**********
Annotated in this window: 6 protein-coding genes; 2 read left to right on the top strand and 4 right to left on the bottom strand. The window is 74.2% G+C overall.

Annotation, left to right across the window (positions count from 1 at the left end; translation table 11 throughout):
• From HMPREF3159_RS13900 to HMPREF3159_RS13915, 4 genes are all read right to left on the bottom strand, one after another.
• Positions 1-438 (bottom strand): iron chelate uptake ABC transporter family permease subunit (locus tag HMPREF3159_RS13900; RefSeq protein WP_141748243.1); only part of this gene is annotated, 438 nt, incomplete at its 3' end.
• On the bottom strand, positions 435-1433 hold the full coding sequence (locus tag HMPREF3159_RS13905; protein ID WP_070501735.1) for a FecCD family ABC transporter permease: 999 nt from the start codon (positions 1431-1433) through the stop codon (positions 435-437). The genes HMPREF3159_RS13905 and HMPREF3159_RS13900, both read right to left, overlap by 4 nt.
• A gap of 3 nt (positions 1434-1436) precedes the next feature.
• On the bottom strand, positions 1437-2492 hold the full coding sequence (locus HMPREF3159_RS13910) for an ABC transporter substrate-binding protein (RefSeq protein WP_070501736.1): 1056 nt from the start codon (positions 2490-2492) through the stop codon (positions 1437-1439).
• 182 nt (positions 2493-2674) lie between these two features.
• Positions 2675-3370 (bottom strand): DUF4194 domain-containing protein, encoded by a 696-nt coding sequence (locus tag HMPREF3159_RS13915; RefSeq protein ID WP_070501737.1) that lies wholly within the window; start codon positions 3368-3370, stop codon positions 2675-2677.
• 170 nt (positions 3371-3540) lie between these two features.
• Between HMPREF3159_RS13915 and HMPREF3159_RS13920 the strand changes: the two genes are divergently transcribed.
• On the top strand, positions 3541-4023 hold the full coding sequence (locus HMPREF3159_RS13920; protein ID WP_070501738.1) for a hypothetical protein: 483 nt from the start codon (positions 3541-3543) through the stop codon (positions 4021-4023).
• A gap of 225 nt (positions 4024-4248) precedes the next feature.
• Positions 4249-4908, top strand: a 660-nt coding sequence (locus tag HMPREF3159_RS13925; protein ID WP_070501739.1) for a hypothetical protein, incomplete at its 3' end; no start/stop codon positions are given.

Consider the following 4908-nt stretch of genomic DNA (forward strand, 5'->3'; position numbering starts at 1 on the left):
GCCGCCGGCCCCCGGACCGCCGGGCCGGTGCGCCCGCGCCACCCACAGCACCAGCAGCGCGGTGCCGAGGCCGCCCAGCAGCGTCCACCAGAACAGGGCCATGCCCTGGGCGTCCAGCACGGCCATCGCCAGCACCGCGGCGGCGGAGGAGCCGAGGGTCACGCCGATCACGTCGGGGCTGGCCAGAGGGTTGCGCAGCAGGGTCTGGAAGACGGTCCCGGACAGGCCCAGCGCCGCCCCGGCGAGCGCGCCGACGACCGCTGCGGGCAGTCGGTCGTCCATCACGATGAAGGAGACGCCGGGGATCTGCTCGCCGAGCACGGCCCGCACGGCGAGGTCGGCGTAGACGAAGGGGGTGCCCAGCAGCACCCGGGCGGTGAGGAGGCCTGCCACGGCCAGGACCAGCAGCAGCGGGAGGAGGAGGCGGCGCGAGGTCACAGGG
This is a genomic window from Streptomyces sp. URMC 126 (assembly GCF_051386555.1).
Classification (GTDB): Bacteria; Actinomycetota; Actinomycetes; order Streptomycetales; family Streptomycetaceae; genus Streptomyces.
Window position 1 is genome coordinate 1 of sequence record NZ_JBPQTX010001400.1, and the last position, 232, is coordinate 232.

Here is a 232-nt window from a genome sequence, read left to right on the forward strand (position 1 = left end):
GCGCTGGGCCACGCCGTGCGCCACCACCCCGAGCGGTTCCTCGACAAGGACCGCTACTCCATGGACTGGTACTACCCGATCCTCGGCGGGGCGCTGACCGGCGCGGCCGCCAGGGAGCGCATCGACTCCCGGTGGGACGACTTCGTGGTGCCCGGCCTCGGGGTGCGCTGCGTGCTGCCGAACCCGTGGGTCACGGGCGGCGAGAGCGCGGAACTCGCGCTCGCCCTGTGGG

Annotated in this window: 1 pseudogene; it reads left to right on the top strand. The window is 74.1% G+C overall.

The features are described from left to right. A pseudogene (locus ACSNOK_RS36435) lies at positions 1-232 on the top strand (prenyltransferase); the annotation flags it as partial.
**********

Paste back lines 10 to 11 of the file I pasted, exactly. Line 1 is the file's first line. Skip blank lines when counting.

• 170 nt (positions 3371-3540) lie between these two features.
• Between HMPREF3159_RS13915 and HMPREF3159_RS13920 the strand changes: the two genes are divergently transcribed.